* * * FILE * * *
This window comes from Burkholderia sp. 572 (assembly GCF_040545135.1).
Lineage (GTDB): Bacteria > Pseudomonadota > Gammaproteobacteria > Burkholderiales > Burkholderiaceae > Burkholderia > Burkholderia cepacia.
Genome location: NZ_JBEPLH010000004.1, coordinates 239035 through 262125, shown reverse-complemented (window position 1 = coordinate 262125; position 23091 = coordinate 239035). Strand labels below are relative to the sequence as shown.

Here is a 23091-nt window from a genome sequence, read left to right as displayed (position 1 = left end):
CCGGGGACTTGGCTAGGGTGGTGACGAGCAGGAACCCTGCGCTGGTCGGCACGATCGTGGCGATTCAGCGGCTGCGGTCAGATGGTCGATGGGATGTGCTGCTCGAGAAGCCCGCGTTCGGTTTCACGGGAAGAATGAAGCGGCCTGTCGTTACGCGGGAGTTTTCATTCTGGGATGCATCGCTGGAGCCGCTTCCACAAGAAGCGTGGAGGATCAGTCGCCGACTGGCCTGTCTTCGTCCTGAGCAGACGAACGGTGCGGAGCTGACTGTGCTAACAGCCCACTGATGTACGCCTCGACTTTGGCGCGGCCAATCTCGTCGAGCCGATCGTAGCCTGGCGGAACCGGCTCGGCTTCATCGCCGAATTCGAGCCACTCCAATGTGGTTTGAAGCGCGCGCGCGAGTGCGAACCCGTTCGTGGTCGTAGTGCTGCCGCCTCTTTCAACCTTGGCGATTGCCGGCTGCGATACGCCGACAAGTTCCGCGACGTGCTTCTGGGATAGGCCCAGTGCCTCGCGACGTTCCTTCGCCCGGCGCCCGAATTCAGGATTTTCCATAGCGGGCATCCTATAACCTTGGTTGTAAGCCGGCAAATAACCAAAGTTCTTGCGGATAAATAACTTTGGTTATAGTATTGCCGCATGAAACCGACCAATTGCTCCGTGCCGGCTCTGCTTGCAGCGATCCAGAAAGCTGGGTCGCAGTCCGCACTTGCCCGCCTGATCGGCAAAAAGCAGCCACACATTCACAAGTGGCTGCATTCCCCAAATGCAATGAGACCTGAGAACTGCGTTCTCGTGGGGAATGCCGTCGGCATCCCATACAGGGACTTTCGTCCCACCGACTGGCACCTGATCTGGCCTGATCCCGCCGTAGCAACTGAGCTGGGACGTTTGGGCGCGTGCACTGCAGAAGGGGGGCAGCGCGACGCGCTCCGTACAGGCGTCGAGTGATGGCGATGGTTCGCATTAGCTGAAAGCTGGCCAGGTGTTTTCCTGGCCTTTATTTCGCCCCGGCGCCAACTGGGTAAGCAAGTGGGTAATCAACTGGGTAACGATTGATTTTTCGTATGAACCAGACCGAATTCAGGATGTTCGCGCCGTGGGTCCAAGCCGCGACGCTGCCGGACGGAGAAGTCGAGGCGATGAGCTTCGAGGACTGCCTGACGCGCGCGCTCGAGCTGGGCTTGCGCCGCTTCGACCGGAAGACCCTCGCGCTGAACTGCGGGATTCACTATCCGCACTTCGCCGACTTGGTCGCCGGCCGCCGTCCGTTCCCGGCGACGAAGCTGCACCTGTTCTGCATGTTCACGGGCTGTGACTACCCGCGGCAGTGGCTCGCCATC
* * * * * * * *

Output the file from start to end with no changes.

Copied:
This window comes from Burkholderia sp. 572 (assembly GCF_040545135.1).
Lineage (GTDB): Bacteria > Pseudomonadota > Gammaproteobacteria > Burkholderiales > Burkholderiaceae > Burkholderia > Burkholderia cepacia.
Genome location: NZ_JBEPLH010000004.1, coordinates 239035 through 262125, shown reverse-complemented (window position 1 = coordinate 262125; position 23091 = coordinate 239035). Strand labels below are relative to the sequence as shown.

Here is a 23091-nt window from a genome sequence, read left to right as displayed (position 1 = left end):
CCGGGGACTTGGCTAGGGTGGTGACGAGCAGGAACCCTGCGCTGGTCGGCACGATCGTGGCGATTCAGCGGCTGCGGTCAGATGGTCGATGGGATGTGCTGCTCGAGAAGCCCGCGTTCGGTTTCACGGGAAGAATGAAGCGGCCTGTCGTTACGCGGGAGTTTTCATTCTGGGATGCATCGCTGGAGCCGCTTCCACAAGAAGCGTGGAGGATCAGTCGCCGACTGGCCTGTCTTCGTCCTGAGCAGACGAACGGTGCGGAGCTGACTGTGCTAACAGCCCACTGATGTACGCCTCGACTTTGGCGCGGCCAATCTCGTCGAGCCGATCGTAGCCTGGCGGAACCGGCTCGGCTTCATCGCCGAATTCGAGCCACTCCAATGTGGTTTGAAGCGCGCGCGCGAGTGCGAACCCGTTCGTGGTCGTAGTGCTGCCGCCTCTTTCAACCTTGGCGATTGCCGGCTGCGATACGCCGACAAGTTCCGCGACGTGCTTCTGGGATAGGCCCAGTGCCTCGCGACGTTCCTTCGCCCGGCGCCCGAATTCAGGATTTTCCATAGCGGGCATCCTATAACCTTGGTTGTAAGCCGGCAAATAACCAAAGTTCTTGCGGATAAATAACTTTGGTTATAGTATTGCCGCATGAAACCGACCAATTGCTCCGTGCCGGCTCTGCTTGCAGCGATCCAGAAAGCTGGGTCGCAGTCCGCACTTGCCCGCCTGATCGGCAAAAAGCAGCCACACATTCACAAGTGGCTGCATTCCCCAAATGCAATGAGACCTGAGAACTGCGTTCTCGTGGGGAATGCCGTCGGCATCCCATACAGGGACTTTCGTCCCACCGACTGGCACCTGATCTGGCCTGATCCCGCCGTAGCAACTGAGCTGGGACGTTTGGGCGCGTGCACTGCAGAAGGGGGGCAGCGCGACGCGCTCCGTACAGGCGTCGAGTGATGGCGATGGTTCGCATTAGCTGAAAGCTGGCCAGGTGTTTTCCTGGCCTTTATTTCGCCCCGGCGCCAACTGGGTAAGCAAGTGGGTAATCAACTGGGTAACGATTGATTTTTCGTATGAACCAGACCGAATTCAGGATGTTCGCGCCGTGGGTCCAAGCCGCGACGCTGCCGGACGGAGAAGTCGAGGCGATGAGCTTCGAGGACTGCCTGACGCGCGCGCTCGAGCTGGGCTTGCGCCGCTTCGACCGGAAGACCCTCGCGCTGAACTGCGGGATTCACTATCCGCACTTCGCCGACTTGGTCGCCGGCCGCCGTCCGTTCCCGGCGACGAAGCTGCACCTGTTCTGCATGTTCACGGGCTGTGACTACCCGCGGCAGTGGCTCGCCATC